Ailsa Chang

Ailsa Chang is an award-winning journalist who covers criminal justice, terrorism and the courts for WNYC. She found her way into public radio after practicing law for five years, and can definitely say that walking the streets of New York City with a microphone is a lot more fun than being holed up in the office writing letters to opposing counsel.

Since joining WNYC in 2009, Chang has earned national recognition for her investigative reporting.  In 2012, she was honored with the Alfred I. duPont-Columbia University Silver Baton, one of the highest awards in broadcast journalism, for her two-part investigative series on allegations of illegal searches and unlawful marijuana arrests by the New York City Police Department.  The reports also earned an honor from Investigative Reporters and Editors.

Chang has investigated how Detroit's broken public defender system leaves the poor with lawyers who are often too underpaid and overworked to provide adequate defense.  For that story, Chang won the 2010 Daniel Schorr Journalism Award, a National Headliner Award and an honor from Investigative Reporters and Editors.  

In 2011, the New York State Associated Press Broadcasters Association named Chang as the winner of the Art Athens Award for General Excellence in Individual Reporting for radio.  She has also appeared as a guest on PBS NewsHour and other television programs for her legal reporting.

Chang received her bachelor's degree in public policy from Stanford University, her law degree from Stanford Law School, a Masters degree in journalism from Columbia University and a Masters degree in media law from Oxford University where she was a U.S. Fulbright Scholar.

She was also a law clerk to Judge John T. Noonan, Jr. on the United States Court of Appeals for the Ninth Circuit.

Before her arrival at WNYC, Chang was a Kroc Fellow for National Public Radio in Washington, D.C. and a reporter for KQED public radio in San Francisco.  She grew up in the San Francisco Bay Area.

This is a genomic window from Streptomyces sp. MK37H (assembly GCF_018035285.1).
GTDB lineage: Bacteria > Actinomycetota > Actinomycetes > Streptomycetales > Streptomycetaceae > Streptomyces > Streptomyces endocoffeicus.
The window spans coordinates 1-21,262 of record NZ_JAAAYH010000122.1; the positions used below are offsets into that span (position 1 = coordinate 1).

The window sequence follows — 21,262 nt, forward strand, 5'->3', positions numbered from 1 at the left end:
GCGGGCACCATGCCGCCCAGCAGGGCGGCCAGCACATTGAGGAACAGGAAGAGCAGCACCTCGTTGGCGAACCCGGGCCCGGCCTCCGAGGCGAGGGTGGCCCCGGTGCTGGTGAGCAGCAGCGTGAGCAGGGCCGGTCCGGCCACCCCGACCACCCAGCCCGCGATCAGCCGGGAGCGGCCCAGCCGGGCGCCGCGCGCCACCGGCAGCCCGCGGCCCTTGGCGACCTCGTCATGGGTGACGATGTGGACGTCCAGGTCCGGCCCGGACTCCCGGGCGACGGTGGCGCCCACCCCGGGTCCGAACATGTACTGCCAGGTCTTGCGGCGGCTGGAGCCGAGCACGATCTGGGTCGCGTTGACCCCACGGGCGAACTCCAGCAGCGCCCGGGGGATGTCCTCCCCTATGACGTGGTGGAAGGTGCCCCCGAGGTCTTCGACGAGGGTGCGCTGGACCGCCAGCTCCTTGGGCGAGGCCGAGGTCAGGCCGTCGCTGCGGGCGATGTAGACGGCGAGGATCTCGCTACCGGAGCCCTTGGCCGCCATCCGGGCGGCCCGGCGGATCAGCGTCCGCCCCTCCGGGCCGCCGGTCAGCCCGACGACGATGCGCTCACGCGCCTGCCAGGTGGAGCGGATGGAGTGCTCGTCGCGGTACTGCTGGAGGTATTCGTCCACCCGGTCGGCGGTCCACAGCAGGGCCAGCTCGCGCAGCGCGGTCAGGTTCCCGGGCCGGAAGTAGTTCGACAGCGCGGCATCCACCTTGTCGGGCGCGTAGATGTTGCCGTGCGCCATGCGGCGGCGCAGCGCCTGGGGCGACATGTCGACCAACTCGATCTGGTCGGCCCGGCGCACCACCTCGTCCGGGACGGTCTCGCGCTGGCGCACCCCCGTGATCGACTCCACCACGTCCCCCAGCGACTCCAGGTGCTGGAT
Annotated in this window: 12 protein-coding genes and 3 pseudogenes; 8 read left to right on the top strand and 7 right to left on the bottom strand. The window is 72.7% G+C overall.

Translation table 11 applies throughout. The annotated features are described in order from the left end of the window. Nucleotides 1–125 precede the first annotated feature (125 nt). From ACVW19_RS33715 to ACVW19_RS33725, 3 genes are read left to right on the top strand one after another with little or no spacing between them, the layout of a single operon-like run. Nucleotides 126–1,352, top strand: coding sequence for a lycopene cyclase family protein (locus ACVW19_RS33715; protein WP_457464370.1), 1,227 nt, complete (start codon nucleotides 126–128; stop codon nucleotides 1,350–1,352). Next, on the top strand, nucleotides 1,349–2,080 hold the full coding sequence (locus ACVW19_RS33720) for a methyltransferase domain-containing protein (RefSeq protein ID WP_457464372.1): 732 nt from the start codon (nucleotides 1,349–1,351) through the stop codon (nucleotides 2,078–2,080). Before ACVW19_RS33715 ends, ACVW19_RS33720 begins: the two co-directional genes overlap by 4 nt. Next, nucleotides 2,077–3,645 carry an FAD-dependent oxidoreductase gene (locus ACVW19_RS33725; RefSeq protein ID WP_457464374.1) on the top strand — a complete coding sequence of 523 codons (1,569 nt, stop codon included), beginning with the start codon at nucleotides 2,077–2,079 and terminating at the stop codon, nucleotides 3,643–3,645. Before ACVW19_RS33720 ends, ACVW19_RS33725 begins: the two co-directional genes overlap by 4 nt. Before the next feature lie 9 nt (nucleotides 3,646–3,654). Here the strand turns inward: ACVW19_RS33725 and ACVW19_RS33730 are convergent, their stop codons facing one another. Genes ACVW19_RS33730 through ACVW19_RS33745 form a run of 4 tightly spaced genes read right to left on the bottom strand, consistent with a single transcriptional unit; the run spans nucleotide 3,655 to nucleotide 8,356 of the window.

Ailsa Chang appears in the following:

USC Professor On How Protests Have Changed Since LA Riots In 1992

Monday, June 01, 2020

USC law professor Jody David Armour tells All Things Considered that in 1992, people viewed police who beat Rodney King as "bad apples." But now, "we see a persistent and pervasive pattern."

Comment

Tracee Ellis Ross Can Hit The High Notes, Too

Friday, May 29, 2020

NPR's Ailsa Chang talks to Tracee Ellis Ross about starring in The High Note, a movie about an over-40 superstar singer navigating the music industry with her assistant, who has her own music dreams.

Comment

Bioethicist: 'Immunity Passports' Could Do More Harm Than Good

Friday, May 29, 2020

The so-called passports have been floated as a way to get people who've recovered from COVID-19 back to work safely. But a Harvard professor says creating an "immunodeprived" status is unethical.

Comment

Moses Sumney Puts The Industry Behind Him And Explores The In-Between On 'Grae'

Tuesday, May 19, 2020

NPR's Ailsa Chang talks to the experimental musician about his new genre-defying, double album grae, his decision to move from Los Angeles to Asheville, N.C. and not shaving down the edges of himself.

Comment

Cal State Chancellor Says Virtual Classes Can Still Lead To 'Lifetime Of Opportunity'

Thursday, May 14, 2020

Tuition will not drop for online learning, says Timothy White, chancellor of the largest four-year public college system in the U.S., due to the costs of additional technology and faculty training.

Comment

New Jersey Investigates State's Nursing Homes, Hotbed Of COVID-19 Fatalities

Monday, May 11, 2020

More than half of New Jersey's coronavirus fatalities were at long-term care facilities, including nursing homes. The state's attorney general, Gurbir Grewal, has opened an investigation.

Comment

It's Not Just A Phase: 'How To Build A Girl' Is About A Teen Still Figuring It Out